The World Gastroenterology Organisation (WGO) has announced the release of the updated Helicobacter pylori Guideline. This Guideline is chaired by Prof. Peter Katelaris of Concord Hospital, University of Sydney, Australia and Prof. Richard Hunt, Professor Emeritus, McMaster University and Farncombe Family Digestive Health Research Institute, Hamilton, Ontario, Canada.
The Guideline was created with the global view of many Guideline Review Team members, which, in addition to Professors Katelaris and Hunt, includes Franco Bazzoli (Italy), Henry Cohen (Uruguay), Kwong Ming Fock (Singapore), Manik Gemilyan (Armenia), Peter Malfertheiner (Germany), Francis Mégraud (France), Alejandro Piscoya (Peru), Duc Quach (Vietnam), Nimish Vakil (USA), Louis G. Vaz Coelho (Brazil). Anton LeMair of The Netherlands served as guidelines consultant. The guideline can be accessed at https://www.worldgastroenterology.org/guidelines/global-guidelines/helicobacter-pylori.
In introducing this guideline, Prof. Katelaris stated, “Helicobacter pylori continues to be a major health problem worldwide, causing considerable morbidity and mortality due to peptic ulcer disease and gastric cancer. The burden of disease falls disproportionately on less well-resourced populations. As with most infectious diseases, the greatest impact on reducing this burden comes from improvements in socioeconomic status, which interrupt transmission. This has been observed in many regions of the world, but the prevalence of infection remains high in many regions in which improvements in living standards are slow to occur.”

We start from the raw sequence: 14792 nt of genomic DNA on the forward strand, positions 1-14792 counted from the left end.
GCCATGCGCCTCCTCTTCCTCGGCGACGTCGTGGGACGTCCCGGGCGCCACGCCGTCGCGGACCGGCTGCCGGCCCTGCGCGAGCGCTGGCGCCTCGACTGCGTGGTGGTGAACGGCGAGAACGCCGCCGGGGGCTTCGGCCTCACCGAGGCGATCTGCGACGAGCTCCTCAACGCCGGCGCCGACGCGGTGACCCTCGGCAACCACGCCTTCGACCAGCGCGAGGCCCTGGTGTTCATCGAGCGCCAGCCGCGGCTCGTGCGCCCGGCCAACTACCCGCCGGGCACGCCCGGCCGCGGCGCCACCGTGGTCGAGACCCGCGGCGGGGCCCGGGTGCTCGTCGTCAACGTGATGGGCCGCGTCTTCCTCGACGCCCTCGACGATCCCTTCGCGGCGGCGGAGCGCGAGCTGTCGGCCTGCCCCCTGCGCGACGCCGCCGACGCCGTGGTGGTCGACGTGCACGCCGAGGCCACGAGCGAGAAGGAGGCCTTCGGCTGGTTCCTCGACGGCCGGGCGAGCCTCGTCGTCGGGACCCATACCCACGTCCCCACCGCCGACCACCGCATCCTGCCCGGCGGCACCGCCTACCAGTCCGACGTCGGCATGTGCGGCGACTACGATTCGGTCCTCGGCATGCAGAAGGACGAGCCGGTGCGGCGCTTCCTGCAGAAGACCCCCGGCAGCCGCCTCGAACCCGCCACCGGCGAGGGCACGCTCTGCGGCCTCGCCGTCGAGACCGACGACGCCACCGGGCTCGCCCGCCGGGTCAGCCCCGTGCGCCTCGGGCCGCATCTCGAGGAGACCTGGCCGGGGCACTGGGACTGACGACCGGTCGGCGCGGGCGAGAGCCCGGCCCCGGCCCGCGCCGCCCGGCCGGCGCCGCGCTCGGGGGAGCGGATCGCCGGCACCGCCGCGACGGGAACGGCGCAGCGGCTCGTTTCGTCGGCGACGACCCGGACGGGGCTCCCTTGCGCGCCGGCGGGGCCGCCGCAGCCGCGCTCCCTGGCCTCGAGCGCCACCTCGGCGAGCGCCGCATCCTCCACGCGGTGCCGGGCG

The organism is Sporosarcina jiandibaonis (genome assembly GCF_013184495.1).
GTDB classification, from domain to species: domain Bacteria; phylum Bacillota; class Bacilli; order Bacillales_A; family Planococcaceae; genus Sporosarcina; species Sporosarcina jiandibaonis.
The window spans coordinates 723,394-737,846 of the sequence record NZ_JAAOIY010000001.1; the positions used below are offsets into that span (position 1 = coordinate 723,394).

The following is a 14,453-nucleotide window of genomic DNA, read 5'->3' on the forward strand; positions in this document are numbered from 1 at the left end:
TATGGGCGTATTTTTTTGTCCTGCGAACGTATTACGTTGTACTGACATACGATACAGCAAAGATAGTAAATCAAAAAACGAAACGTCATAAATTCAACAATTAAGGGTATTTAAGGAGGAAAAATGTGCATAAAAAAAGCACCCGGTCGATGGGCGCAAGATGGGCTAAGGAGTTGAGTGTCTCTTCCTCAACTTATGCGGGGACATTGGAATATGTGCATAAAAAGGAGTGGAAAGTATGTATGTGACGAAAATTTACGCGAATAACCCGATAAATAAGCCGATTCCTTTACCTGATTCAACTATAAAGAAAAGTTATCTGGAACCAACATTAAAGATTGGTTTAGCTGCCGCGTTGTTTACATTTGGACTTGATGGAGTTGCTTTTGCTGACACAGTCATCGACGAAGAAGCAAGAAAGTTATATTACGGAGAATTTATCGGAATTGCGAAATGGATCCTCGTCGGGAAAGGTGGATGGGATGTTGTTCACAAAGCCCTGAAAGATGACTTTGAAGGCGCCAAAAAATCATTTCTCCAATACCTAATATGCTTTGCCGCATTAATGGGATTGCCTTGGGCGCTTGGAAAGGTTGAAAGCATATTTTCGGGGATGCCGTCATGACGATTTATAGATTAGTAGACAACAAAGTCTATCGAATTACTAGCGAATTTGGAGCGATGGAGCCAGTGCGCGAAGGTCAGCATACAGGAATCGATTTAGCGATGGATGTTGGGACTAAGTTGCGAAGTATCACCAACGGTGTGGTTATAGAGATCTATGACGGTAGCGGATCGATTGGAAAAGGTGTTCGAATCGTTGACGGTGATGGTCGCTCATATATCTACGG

WGO Guidelines uniquely feature cascades which are intended to highlight appropriate, context-sensitive and resource-sensitive management options for all geographical areas, regardless of whether they are “developing,” “semi-developed,” or “developed.” WGO cascades are context-sensitive, and the context is not necessarily defined solely by resource availability.
It is a major challenge for guidelines to achieve relevance across a wide variety of populations with varying spectrums of disease and with vastly different resources with which to deal with it.
As Prof. Hunt added: “The purpose of this update to the WGO guideline is to summarize and review the evidence from a number of new guidelines that outline best practice and to suggest how these principles may be applied around the world using the “cascades” approach. This approach recognizes variations in the regional prevalence and impact of infection and the vast differences in health resources available to address the problem, which require pragmatic, tailored local approaches. The burden of disease wrought by H. pylori falls disproportionately on less well-resourced regions, which are insufficiently represented in epidemiological surveys and are often not the focus of clinical guidelines.”
WGO has a library of 27 Global Guidelines, which are written from a viewpoint of global applicability. Each Guideline goes through a rigorous process of authoring, editing, and peer review, and is as evidence based as possible. WGO is the only organization whose guidelines have adopted a global focus. Each WGO guideline is available in English, French, Mandarin, Portuguese, Russian and Spanish and is updated as new information and evidence is discovered. The Global Guidelines Committee meets each year to discuss updating and creating new guidelines and consists of 30-plus members from around the globe.